I stood in front of the dorms for hours to find students who were leaving the campus for the rest of the semester. While some of them were willing to give a quote, most of them were rejecting. Photographing someone was then a straight no from the other side. Although one evening I was able to find someone who took me upstairs to show me his packing. He and his three other friends were moving back to American Samoa and not returning to Hawaii until the end of summer. He requested me not to show his face in the photo.
The empty terraces of the UHM gateway hall after the university decided to go online for the rest of the semester.
UHM Hamilton library librarian Jonathan Valencia works in the library front desk wearing protective gear and maintaining 6-feet social distance.
Kids playing on the open space of Maharani Cafe at King St., Honolulu, HI.
With the stay home order, public places including the restaurants were off limit for the public. I was doing a feature piece for Ka Leo on how the restaurant business was losing customers. One morning one of my family members got a call saying that an Indian restaurant in King St. wasn’t getting rice in the nearby supermarkets. For Indian food, rice is a staple item on the menu. So not getting the rice was an issue for them. I made my way to the restaurant when I found out they finally got a hold of rice in a supermarket on the west side of the island. The restaurant was open for taking out only but amusingly I saw kids playing inside the open space of the restaurant.
Chris fetches the take out box from the restaurant closet. He has been working for Maharani Cafe for a long period.
End of March, Honolulu began to be a dead city. With the “stay-at-home” order, people weren’t seen as socializing as much. As of April 13, Hawaii has 504 positive cases, with 9 deaths.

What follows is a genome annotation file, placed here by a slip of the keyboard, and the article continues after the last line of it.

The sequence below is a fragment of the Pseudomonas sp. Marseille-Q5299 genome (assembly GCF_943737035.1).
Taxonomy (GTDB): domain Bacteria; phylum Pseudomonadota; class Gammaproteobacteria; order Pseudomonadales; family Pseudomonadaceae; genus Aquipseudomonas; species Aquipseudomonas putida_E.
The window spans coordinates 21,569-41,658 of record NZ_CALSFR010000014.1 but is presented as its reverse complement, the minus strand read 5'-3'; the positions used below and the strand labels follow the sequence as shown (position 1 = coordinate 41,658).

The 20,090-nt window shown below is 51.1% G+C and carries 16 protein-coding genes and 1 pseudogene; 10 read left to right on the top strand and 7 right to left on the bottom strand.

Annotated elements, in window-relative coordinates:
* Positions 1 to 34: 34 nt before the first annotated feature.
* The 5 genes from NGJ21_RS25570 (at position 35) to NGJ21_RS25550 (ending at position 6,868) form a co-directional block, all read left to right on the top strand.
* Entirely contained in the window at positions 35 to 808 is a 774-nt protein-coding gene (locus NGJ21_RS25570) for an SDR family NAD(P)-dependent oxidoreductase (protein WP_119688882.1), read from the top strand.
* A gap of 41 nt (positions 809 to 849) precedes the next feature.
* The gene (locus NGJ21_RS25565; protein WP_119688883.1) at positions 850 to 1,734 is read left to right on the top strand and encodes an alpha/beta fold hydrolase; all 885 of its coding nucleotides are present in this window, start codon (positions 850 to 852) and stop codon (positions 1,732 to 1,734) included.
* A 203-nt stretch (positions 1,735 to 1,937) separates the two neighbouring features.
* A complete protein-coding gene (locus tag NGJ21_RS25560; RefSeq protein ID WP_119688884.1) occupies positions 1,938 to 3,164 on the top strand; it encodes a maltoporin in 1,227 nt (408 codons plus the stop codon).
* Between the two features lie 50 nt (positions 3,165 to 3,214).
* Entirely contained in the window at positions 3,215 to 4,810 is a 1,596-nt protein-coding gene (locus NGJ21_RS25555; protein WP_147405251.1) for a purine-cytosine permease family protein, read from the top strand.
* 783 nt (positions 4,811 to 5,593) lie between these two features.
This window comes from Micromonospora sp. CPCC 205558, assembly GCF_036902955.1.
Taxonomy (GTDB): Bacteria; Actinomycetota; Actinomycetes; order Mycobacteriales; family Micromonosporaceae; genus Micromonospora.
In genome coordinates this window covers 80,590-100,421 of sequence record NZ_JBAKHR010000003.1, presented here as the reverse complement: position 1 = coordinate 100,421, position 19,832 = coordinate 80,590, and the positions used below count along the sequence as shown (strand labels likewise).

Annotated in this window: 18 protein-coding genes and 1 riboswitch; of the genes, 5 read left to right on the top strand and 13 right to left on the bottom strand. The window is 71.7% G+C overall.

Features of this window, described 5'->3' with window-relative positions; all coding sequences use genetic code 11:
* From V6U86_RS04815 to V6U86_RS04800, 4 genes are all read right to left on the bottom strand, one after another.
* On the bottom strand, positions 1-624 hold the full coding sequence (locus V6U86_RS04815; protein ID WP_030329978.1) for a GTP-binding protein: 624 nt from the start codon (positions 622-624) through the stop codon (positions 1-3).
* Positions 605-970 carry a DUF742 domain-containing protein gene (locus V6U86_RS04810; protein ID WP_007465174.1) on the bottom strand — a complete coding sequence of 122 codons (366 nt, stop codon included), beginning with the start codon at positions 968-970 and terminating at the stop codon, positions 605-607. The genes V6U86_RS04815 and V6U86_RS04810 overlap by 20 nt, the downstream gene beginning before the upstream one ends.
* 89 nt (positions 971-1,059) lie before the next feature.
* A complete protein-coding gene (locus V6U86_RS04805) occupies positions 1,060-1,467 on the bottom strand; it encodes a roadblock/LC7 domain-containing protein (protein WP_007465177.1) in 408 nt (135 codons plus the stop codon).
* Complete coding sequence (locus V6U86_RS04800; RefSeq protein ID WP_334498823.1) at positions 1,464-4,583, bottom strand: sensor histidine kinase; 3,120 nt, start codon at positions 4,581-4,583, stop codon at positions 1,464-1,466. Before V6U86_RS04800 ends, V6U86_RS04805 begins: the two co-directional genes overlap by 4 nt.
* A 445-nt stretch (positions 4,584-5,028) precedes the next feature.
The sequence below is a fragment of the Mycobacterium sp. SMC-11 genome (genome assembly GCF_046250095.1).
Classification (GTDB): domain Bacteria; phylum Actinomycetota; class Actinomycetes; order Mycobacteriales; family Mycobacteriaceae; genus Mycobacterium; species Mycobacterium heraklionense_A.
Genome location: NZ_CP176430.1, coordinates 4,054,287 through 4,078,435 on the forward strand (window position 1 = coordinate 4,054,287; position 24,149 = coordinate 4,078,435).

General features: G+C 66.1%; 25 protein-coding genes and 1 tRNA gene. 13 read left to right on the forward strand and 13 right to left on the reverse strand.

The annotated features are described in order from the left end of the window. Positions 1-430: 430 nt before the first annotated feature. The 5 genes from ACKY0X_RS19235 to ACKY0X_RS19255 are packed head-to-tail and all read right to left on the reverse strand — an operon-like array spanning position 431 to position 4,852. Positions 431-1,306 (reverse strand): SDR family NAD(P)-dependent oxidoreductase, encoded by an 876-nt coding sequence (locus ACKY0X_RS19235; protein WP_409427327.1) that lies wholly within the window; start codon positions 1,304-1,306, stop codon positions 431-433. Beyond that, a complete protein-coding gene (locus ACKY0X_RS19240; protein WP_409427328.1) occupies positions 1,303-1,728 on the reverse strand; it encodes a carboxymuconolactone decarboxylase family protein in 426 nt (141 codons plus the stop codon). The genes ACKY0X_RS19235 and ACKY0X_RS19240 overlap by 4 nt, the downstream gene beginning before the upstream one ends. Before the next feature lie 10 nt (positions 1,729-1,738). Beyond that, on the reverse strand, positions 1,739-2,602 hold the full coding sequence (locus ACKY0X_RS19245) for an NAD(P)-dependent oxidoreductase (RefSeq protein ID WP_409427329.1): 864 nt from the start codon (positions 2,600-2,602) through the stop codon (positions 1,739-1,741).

The life force of Hawaii is intervened.
Currently, we are facing Hawaii which is the opposite hand of what anyone could think two months ago. No tourists posing for a selfie, barely anyone is sunbathing on the beach and most importantly no rush hour in the highways.
A man passes by wearing a mask on the overpass.
I took this photograph while out for a run during the mandatory stay at home order by the government. There was barely any car on the highway around 5 pm whereas normal time it would have been a deadlock.
A person wearing a face mask rides the bike in Waikiki on April 11, 2020. Within a short period Waikiki faced a massive change in traffic. People weren't allowed to be in the beach, in the public parks and restaurants. Surfers are still seen in small amount.
Approx. three weeks have passed since we were ordered to work from home. On Friday, Honolulu City Council announced a trial nighttime curfew on O’ahu from 11 pm to 5 am on the easter weekend. What shocked me was the desolated streets of Waikiki.
Thankfully, there are still plentiful food supplies. Even though most of our freedom is still available, it is confined. People are being fined for trespassing to hikes and public parks. People including me are being called out for wearing no masks.
To note, 310 Hawaii residents have recovered from COVID-19.
While it seems blissful for us to walk along the empty beaches, surf on the waves and cook food during quarantine, a whole year shut down can be round the corner.